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A delivery truck carrying trout from Cedar Springs Fish Farm in Nebraska arrives earlier this season for stocking in one of the ODWC designated trout-fishing areas.

A delivery truck carrying trout from Cedar Springs Fish Farm in Nebraska arrives earlier this season for stocking in one of the ODWC designated trout-fishing areas. Photo: ODWC

Fewer trout than usual have been stocked at Oklahoma’s designated trout fishing areas because of production problems experienced by the state’s contracted supplier, says the Oklahoma Department of Wildlife Conservation (ODWC).

Twice in December, Cedar Springs Trout Farm of Broadwater, Neb., reported that it suffered power supply interruptions that curtailed the supplier’s ability to deliver the number of fish needed to continue normal stockings on schedule.

To effectively manage the situation, the ODWC has tried to maintain the same frequency of stockings at the various trout fishing areas, but with a reduced number of trout being stocked each time.

“We don’t want Oklahoma’s trout anglers to think that there’s no point in going fishing,” said Ken Cunningham, ODWC fisheries division assistant chief. “We are still stocking trout, and there are still trout out there for catching. It’s only that there are going to be a few less trout in the water thanĀ  anglers might normally be used to.”

Cunningham said crews have been able to keep on schedule with stockings in most designated trout-fishing areas by using fewer fish and by procuring a small number of additional trout from other suppliers.

“Anglers go trout fishing for many reasons, like the experience of being outdoors, the recreational benefits and the relaxation that can be found amid nature’s beauty,” Cunningham said. “If you are considering a trout-fishing trip, it’s still well worth going, and you can still catch some trout for the table.”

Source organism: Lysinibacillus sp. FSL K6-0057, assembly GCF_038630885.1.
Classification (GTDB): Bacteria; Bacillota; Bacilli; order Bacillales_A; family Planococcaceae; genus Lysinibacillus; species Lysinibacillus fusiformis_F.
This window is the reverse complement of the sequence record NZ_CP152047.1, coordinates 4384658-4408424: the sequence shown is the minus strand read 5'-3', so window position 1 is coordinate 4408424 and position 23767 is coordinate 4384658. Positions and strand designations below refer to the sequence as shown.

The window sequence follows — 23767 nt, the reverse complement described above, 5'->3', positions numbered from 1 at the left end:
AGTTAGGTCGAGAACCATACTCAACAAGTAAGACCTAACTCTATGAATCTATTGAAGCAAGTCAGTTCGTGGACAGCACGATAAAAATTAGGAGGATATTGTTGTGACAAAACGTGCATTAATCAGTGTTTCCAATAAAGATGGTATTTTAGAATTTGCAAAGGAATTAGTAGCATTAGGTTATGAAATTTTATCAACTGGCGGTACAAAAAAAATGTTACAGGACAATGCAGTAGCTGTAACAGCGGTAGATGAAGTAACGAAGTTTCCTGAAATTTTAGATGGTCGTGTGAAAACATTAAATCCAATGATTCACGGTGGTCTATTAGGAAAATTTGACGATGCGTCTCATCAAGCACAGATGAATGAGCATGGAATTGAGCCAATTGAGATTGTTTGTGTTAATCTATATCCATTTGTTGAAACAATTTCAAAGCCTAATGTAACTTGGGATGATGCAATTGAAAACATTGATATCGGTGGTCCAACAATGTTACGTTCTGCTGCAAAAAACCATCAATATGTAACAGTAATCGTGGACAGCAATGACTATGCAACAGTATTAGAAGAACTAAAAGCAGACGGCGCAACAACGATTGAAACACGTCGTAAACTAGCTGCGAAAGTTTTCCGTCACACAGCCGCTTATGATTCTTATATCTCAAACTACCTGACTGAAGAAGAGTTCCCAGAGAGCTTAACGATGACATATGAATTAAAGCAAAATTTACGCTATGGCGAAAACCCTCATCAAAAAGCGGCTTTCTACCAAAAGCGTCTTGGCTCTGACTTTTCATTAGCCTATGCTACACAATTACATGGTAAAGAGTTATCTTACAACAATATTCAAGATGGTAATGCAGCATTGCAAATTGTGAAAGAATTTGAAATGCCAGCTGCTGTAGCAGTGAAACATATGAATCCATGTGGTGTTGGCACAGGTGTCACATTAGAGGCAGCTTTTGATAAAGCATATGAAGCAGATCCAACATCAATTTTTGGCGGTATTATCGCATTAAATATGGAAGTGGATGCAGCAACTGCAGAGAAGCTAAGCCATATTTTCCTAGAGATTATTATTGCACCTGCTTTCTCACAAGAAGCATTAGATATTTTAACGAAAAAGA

Trout, both rainbows and browns, are introduced species to Oklahoma. They thrive in colder waters and make excellent table fare. Trout are not produced at any of ODWC’s fish hatcheries, so trout suppliers are contracted to supply fish for the state’s annual trout-stocking program.

ODWC operates two year-round trout fisheries in the Lower Mountain Fork River below Broken Bow dam and in the Lower Illinois River below Tenkiller Ferry Dam. Trout are normally stocked in those areas every week or two, but actual stocking days vary based on trout delivery schedules.

ODWC has six other designated trout fishing areas where trout stocking season began Nov. 1 and will continue into March or April. Those areas are Perry CCC/Lake Perry Park, Robbers Cave, Blue River, Lake Watonga, Medicine Creek and Lake Carl Etling.

Trout fishing is also available from Dec. 1 to Feb. 28 at two Close to Home Fishing locations in major urban areas: Oklahoma City’s Dolese Youth Park Pond and Jenks’ Veterans Pond.

Trout anglers must carry a resident or nonresident fishing license while fishing. In addition, trout anglers at Dolese Youth Park Pond must have an Oklahoma City fishing permit.

Trout fishing regulations, including daily and size limits, restricted areas and maps, can be found in the 2014 “Oklahoma Fishing” regulations guide online or in print where fishing and hunting licenses are sold.